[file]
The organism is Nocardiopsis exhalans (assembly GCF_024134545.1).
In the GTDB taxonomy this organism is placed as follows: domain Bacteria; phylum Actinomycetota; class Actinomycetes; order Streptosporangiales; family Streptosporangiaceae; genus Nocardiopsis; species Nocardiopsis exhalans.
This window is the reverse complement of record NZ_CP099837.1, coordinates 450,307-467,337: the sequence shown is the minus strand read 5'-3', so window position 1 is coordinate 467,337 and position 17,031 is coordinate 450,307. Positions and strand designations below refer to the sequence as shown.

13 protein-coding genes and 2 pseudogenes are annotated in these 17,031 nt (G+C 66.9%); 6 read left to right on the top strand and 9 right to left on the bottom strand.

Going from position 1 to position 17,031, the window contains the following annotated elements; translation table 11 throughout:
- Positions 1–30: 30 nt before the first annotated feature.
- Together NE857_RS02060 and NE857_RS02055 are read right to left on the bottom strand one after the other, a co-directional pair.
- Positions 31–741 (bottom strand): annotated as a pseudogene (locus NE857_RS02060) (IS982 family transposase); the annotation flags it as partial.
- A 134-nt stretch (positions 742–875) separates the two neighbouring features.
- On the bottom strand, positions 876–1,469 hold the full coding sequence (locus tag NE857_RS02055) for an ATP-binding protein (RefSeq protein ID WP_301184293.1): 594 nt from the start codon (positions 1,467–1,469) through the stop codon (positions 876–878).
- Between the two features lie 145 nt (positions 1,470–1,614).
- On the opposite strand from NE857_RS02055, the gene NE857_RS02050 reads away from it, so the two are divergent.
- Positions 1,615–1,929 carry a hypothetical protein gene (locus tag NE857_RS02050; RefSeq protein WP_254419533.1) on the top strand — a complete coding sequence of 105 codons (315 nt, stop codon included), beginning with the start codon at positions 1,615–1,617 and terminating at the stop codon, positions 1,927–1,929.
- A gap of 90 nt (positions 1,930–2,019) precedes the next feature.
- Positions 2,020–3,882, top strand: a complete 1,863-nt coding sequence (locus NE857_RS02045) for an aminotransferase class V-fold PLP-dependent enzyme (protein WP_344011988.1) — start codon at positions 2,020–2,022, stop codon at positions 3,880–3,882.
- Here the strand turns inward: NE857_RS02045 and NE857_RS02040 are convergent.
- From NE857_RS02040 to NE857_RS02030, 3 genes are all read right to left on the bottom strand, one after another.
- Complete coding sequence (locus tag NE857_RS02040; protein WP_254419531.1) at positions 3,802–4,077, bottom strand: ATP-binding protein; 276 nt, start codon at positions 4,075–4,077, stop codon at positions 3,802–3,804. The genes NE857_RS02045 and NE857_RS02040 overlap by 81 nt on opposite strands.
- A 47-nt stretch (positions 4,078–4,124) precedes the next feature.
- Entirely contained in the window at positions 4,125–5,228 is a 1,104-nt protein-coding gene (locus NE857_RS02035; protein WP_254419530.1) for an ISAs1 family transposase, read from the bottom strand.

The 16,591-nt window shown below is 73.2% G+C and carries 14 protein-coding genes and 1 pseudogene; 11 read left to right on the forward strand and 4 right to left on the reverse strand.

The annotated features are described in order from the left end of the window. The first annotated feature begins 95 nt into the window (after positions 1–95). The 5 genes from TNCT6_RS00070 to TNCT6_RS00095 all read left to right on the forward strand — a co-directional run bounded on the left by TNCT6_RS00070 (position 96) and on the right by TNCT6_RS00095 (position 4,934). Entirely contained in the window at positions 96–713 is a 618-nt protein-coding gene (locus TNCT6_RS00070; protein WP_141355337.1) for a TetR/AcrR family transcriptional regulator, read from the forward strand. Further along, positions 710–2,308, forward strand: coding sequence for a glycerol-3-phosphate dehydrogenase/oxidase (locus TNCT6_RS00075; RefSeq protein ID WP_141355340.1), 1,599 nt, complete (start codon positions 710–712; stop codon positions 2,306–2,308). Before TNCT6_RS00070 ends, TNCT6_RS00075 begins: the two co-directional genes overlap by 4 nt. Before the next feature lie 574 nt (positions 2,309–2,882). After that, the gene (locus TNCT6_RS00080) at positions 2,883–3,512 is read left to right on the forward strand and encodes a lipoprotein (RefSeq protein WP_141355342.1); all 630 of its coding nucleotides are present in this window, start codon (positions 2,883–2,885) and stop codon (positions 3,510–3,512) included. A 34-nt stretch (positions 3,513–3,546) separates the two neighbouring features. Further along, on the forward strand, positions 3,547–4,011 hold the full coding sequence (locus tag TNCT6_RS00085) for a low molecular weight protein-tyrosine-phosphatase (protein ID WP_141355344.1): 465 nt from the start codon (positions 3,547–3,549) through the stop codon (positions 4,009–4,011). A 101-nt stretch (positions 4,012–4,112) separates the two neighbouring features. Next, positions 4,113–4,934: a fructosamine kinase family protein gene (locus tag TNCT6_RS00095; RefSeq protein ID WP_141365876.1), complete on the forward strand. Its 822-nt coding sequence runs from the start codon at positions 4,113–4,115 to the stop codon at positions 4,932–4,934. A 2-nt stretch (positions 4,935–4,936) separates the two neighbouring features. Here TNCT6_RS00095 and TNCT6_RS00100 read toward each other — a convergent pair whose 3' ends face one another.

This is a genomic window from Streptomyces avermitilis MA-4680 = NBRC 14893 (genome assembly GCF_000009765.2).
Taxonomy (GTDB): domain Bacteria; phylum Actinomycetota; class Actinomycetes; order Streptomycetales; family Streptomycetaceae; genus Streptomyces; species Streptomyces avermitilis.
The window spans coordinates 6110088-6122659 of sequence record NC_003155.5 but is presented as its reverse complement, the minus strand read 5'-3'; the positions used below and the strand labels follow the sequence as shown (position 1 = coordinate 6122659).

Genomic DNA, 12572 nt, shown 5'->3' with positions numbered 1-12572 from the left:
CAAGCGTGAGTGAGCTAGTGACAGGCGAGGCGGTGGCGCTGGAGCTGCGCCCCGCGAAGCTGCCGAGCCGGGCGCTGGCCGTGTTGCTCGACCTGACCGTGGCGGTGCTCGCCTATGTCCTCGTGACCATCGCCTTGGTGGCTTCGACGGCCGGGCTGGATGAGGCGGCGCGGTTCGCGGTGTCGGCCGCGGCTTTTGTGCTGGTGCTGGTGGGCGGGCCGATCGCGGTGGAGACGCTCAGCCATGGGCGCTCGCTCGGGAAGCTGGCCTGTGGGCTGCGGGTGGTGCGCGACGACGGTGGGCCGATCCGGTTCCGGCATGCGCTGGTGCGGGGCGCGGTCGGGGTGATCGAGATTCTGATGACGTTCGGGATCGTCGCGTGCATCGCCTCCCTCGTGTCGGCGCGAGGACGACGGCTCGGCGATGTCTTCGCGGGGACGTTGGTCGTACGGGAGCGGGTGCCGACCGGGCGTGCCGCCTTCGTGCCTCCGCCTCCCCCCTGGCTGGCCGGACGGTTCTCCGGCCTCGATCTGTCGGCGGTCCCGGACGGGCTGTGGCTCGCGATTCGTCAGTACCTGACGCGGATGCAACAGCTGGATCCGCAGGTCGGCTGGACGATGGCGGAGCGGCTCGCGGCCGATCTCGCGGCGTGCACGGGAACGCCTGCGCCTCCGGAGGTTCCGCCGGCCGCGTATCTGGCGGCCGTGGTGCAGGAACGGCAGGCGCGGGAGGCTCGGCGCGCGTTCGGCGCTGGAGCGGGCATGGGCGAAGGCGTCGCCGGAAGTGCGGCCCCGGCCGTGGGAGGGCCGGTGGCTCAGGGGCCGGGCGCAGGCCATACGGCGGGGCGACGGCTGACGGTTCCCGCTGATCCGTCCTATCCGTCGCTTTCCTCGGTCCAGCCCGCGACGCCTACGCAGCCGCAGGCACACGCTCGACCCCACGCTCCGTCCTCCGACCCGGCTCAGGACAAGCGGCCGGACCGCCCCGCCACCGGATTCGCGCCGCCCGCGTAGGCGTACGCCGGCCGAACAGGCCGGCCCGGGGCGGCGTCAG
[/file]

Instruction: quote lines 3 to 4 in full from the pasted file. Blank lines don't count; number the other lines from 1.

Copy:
This window is the reverse complement of record NZ_CP099837.1, coordinates 450,307-467,337: the sequence shown is the minus strand read 5'-3', so window position 1 is coordinate 467,337 and position 17,031 is coordinate 450,307. Positions and strand designations below refer to the sequence as shown.

13 protein-coding genes and 2 pseudogenes are annotated in these 17,031 nt (G+C 66.9%); 6 read left to right on the top strand and 9 right to left on the bottom strand.